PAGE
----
“It’s about the reputation of Scripps Ranch High School and if they didn’t use the name would we still be here?  I don’t’ think so,” said another parent.

They’re now working to appeal the charges, but said it’s a process that could take anywhere from six to eight months.

One parent pointed out the resolution could come after some of the girls start college.

“Scholarships are already in jeopardy, because you have to be within good standing.  A suspension isn’t good standing,” said a parent.

They can only hope the principal will reverse the suspension.  For now, there’s a bigger worry, getting through high school.

“I mean they’re forever marked from this as the ‘twerking team’ and it’s really unfair,” said one mother through tears.

“We want to be done with this,” said a father.  “Could you please remove the sexual harassment charges from our kids records and let’s just move on? That’s what we’re asking for.”

Fox 5 contacted the school district as well as the school principal, but we were told no comments will be made Thursday.

SAN DIEGO – Parents were preparing Wednesday to appeal charges of suspension and sexual harassment, after their teenaged children were punished for their part in a sexy-dance video.

Attorney Ruth Hargrove represents one of 28 Scripps Ranch High School students, who “twerked” in about 20 seconds of video, and plans to appeal a mistake she said her client was never guilty of in the first place.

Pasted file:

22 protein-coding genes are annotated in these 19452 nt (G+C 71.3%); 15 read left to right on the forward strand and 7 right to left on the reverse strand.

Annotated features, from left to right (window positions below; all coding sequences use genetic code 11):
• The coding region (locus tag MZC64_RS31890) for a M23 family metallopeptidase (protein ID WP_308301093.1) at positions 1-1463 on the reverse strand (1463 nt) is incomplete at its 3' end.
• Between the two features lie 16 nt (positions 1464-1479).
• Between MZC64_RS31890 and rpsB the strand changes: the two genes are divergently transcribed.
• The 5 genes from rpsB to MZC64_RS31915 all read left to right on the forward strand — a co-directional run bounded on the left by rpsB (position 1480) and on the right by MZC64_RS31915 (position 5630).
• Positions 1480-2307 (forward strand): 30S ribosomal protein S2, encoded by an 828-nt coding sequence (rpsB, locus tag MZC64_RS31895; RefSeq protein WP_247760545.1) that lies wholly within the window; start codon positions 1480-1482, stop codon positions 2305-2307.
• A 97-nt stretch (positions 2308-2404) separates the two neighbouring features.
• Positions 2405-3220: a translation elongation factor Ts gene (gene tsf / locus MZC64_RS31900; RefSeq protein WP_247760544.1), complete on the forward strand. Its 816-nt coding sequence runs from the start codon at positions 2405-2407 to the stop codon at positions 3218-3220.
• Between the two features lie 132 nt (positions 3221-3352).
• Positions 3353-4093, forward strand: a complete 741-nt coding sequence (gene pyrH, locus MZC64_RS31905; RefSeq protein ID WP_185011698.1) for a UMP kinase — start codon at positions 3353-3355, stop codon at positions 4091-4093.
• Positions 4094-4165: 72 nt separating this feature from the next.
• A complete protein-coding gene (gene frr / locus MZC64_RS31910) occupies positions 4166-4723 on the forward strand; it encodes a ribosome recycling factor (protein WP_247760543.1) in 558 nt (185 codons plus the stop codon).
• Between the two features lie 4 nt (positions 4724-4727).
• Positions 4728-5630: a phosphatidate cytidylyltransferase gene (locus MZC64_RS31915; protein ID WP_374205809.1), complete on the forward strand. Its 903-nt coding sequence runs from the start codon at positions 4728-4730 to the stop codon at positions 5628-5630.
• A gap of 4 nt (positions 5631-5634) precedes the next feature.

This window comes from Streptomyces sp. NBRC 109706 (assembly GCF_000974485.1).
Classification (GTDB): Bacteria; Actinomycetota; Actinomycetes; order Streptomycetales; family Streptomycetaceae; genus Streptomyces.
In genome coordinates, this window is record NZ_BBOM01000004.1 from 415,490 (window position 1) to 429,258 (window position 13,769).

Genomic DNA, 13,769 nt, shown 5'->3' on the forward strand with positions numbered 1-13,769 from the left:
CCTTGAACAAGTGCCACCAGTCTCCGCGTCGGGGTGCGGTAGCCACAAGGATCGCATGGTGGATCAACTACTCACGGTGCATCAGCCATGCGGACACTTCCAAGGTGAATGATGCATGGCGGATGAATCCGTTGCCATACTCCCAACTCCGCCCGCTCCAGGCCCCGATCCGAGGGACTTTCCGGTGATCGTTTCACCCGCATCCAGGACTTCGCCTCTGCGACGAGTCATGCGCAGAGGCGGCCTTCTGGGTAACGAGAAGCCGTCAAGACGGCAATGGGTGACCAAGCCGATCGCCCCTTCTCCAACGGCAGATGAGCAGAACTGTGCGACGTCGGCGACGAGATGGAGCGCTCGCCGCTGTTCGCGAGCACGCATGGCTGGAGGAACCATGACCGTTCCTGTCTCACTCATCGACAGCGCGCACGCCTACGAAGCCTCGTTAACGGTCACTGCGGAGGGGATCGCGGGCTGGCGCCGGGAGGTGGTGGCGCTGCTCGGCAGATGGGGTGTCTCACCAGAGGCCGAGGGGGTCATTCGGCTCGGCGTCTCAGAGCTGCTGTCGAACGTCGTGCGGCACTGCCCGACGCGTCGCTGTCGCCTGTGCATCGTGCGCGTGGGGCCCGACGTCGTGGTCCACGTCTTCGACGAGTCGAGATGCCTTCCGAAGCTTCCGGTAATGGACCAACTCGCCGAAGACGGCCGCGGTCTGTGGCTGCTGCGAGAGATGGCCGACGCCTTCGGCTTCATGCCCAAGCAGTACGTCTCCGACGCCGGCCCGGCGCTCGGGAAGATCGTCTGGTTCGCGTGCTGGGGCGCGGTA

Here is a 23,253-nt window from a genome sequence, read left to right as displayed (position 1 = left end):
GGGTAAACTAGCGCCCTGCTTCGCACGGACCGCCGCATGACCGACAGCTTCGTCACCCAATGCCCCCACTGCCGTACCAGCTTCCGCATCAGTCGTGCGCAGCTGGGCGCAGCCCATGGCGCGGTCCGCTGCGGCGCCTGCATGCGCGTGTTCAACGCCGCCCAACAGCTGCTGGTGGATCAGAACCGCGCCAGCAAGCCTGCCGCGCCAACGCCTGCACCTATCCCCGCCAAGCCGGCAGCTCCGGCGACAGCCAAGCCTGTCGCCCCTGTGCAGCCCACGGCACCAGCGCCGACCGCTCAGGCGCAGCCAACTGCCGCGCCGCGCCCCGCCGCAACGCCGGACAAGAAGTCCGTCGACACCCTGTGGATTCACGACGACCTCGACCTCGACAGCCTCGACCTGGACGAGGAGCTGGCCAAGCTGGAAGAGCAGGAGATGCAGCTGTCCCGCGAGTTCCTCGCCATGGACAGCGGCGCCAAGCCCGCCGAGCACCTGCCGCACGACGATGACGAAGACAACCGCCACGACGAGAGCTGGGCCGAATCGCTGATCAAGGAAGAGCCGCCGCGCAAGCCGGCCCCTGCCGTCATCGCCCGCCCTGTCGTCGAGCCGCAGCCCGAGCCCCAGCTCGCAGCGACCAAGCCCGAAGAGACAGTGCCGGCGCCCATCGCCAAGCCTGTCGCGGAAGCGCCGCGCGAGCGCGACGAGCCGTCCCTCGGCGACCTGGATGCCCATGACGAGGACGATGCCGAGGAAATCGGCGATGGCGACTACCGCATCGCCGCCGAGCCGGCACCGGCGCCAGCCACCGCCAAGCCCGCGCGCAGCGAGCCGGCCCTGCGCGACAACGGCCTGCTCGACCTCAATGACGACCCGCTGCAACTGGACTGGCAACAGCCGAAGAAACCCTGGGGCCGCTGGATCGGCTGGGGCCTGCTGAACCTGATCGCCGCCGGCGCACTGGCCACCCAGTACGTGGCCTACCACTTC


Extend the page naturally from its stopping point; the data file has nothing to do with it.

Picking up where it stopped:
Screen Shot 2013-05-14 at 5.18.28 PM“I want to make clear, whatever she did it was not sexual harassment,” said Hargrove.  “You have to target somebody. There has to be victim.  I’m unclear who the school thinks is a victim here.”

Hargrove claimed her client did not make a video, my client did not put music to the video.

“She has a suspension and sexual harassment charge on her record,” said Hargrove. “This is hugely devastating for them.”

On Tuesday, concerned parents packed into a closed session of the San Diego Unified School District board meeting.  The parents were allowed to speak for three minutes each before the meeting began.  Parents testified and pled with the school board to rescind the charges.

“Look at [the students] in the eye and tell them they deserve a sexual harassment charge,” said one parent through tears.

Despite the pleas, the board let the punishments stand.

“My overall view of this twerking incident is that I believe all parties, both students and administrators showed poor judgment,” Board of Trustees Scott Barnet wrote in a statement released Wednesday.Screen Shot 2013-05-15 at 5.22.37 PM